Saturday, April 4, 2015


Thorn or þorn (Þ, þ), is a letter in the Old English, Gothic, Old Norse, and Icelandic alphabets, as well as some dialects of Middle English. It was also used in medieval Scandinavia, but was later replaced with the digraph th, except in Iceland where it survives. The letter originated from the rune in the Elder Fuþark, called thorn in the Anglo-Saxon and thorn or thurs ("giant") in the Scandinavian rune poems, its reconstructed Proto-Germanic name being Thurisaz.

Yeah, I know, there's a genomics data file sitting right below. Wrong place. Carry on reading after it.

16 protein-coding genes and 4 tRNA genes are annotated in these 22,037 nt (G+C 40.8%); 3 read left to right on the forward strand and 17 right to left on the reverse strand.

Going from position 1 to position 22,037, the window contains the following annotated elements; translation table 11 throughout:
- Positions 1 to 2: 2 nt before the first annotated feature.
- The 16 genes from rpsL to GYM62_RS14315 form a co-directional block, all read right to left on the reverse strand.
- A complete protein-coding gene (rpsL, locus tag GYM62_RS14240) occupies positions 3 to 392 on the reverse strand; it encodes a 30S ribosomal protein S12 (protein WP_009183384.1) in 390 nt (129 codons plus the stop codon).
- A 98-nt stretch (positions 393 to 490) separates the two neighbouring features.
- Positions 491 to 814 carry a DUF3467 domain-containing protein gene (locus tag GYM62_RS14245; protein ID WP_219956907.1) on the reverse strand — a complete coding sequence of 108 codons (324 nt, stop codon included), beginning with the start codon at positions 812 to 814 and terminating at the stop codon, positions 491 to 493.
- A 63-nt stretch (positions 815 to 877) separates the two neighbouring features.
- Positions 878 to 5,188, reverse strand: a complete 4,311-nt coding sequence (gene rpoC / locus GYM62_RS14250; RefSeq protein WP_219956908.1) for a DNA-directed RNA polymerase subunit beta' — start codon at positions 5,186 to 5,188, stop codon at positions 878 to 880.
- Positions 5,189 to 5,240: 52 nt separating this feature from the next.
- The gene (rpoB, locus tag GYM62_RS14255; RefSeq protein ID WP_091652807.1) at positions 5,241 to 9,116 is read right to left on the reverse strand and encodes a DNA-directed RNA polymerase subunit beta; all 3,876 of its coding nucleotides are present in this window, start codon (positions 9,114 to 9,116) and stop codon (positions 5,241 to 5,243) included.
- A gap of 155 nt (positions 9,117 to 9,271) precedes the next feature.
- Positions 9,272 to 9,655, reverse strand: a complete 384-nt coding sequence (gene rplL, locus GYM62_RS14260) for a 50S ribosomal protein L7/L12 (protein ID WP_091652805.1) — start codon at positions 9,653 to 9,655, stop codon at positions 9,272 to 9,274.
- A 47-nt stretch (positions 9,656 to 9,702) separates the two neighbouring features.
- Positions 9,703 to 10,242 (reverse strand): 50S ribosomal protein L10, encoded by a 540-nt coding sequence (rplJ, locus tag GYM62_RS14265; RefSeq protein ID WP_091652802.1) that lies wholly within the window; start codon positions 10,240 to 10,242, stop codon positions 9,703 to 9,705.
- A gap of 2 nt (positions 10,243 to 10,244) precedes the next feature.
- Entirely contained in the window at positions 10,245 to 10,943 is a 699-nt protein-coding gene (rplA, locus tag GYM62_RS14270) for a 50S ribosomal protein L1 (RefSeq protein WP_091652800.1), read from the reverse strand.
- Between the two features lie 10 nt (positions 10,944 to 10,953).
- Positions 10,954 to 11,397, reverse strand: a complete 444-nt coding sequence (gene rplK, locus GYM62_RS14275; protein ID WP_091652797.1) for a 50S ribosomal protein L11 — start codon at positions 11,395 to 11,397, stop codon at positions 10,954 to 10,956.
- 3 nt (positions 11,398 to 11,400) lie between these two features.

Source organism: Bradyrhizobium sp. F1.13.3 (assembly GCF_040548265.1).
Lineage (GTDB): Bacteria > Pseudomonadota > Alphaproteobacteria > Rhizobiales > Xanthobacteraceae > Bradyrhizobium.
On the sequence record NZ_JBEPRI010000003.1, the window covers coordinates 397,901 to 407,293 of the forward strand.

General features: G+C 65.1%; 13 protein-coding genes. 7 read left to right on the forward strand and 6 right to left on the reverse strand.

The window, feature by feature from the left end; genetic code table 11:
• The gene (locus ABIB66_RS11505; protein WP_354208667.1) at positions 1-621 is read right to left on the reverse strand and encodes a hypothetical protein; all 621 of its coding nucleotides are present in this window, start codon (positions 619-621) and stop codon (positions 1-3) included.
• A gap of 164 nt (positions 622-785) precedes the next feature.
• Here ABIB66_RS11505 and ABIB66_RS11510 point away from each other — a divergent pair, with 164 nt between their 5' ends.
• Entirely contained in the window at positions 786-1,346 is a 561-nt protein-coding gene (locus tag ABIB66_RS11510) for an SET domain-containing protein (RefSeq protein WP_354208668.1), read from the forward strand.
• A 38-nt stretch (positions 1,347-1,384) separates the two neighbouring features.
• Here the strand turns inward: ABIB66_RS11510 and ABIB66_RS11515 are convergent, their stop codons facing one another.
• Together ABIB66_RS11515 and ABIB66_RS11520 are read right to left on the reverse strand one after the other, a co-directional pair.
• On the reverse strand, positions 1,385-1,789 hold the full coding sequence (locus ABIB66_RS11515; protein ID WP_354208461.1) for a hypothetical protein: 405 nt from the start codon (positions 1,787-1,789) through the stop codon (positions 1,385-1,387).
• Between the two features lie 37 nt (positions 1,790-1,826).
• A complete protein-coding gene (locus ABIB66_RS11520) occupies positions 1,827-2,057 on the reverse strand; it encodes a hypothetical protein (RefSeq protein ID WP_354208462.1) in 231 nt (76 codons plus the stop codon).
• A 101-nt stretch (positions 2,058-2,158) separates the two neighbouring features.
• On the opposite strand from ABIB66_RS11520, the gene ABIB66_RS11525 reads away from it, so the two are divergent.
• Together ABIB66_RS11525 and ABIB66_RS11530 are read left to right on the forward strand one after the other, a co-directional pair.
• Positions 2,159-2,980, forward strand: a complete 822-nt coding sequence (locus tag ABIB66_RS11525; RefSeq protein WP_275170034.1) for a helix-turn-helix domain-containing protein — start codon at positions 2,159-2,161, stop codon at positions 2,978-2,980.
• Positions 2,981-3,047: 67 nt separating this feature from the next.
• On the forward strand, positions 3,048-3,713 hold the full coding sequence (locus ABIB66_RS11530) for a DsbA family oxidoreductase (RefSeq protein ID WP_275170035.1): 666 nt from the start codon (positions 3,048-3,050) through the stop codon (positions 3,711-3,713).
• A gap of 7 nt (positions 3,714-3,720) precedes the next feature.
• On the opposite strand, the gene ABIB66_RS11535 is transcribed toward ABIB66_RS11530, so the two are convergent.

It has the sound of either a voiceless dental fricative [θ], like th as in the English word thick, or a voiced dental fricative [ð], like th as in the English word the. Modern Icelandic usage generally excludes the latter, which is instead represented with the letter eth (Ð, ð), however the pronunciation of words beginning with a þ often depends on that word's position within a sentence, being pronounced [θ] if the word is at the beginning of a sentence but [ð] otherwise. Þ in modern Icelandic also has a voiceless allophone [θ], which occurs in certain positions within a phrase.

No comments: